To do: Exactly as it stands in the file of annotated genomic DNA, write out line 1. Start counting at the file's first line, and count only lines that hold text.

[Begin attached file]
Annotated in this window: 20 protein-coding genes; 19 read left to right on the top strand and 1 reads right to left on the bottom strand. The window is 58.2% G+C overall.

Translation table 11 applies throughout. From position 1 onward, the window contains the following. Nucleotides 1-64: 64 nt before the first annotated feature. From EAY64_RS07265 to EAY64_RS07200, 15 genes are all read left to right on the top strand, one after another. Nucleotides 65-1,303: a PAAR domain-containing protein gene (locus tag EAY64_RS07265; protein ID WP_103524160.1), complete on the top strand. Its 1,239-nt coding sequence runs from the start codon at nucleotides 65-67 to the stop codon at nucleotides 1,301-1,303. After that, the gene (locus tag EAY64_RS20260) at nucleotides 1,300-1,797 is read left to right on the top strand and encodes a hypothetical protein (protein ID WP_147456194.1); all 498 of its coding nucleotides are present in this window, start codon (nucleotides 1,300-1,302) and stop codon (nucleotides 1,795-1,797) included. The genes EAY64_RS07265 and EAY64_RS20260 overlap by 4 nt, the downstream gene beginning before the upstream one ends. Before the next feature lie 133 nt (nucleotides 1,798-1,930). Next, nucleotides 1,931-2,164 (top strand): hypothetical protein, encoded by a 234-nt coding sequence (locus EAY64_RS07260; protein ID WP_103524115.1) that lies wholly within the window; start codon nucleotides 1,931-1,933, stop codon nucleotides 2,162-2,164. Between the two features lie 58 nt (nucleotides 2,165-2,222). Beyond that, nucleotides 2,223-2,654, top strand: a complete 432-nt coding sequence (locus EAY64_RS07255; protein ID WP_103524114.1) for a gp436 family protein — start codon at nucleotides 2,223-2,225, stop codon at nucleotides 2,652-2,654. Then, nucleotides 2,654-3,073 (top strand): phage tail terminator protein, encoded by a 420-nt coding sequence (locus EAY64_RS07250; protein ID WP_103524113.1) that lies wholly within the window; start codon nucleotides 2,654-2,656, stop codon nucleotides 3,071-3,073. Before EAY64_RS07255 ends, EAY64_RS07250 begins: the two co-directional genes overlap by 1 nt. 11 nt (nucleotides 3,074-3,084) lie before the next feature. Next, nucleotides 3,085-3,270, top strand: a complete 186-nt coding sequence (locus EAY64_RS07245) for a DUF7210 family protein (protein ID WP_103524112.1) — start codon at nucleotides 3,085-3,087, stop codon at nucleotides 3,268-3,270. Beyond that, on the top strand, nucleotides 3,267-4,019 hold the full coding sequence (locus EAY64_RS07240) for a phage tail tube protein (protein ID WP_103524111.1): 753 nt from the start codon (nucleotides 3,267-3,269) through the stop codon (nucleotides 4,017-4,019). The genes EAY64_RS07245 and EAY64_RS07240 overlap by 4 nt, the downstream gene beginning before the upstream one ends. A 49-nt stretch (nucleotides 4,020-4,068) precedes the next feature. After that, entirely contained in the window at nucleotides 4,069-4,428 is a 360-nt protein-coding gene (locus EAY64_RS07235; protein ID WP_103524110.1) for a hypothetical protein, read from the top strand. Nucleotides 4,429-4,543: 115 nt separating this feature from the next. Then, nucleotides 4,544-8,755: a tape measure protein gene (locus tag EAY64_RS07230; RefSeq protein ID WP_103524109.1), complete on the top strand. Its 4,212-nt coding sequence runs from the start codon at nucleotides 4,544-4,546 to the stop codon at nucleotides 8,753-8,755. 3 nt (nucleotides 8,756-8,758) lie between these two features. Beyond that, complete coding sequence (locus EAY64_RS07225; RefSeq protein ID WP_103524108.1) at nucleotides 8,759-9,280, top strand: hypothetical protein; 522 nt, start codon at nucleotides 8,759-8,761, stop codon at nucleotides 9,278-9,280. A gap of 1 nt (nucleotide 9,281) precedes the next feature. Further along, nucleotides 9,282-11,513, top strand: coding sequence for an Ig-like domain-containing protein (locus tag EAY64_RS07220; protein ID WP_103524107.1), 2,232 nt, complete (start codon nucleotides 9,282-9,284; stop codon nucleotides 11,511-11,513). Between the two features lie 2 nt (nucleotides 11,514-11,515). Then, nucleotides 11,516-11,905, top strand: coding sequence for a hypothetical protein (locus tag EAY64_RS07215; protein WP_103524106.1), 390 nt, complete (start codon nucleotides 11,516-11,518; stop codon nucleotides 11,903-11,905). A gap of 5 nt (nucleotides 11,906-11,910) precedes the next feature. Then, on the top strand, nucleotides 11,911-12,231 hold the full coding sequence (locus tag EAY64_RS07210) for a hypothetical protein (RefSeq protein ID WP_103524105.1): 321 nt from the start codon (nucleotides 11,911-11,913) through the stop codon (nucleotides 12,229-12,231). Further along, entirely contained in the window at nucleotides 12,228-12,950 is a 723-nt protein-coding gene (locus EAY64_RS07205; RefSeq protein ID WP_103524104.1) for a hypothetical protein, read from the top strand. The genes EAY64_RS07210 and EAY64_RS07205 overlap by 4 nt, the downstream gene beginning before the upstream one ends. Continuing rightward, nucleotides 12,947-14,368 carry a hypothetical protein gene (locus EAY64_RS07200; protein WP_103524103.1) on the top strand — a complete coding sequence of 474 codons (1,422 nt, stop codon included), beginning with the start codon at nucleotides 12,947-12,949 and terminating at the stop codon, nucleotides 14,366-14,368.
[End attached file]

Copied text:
Annotated in this window: 20 protein-coding genes; 19 read left to right on the top strand and 1 reads right to left on the bottom strand. The window is 58.2% G+C overall.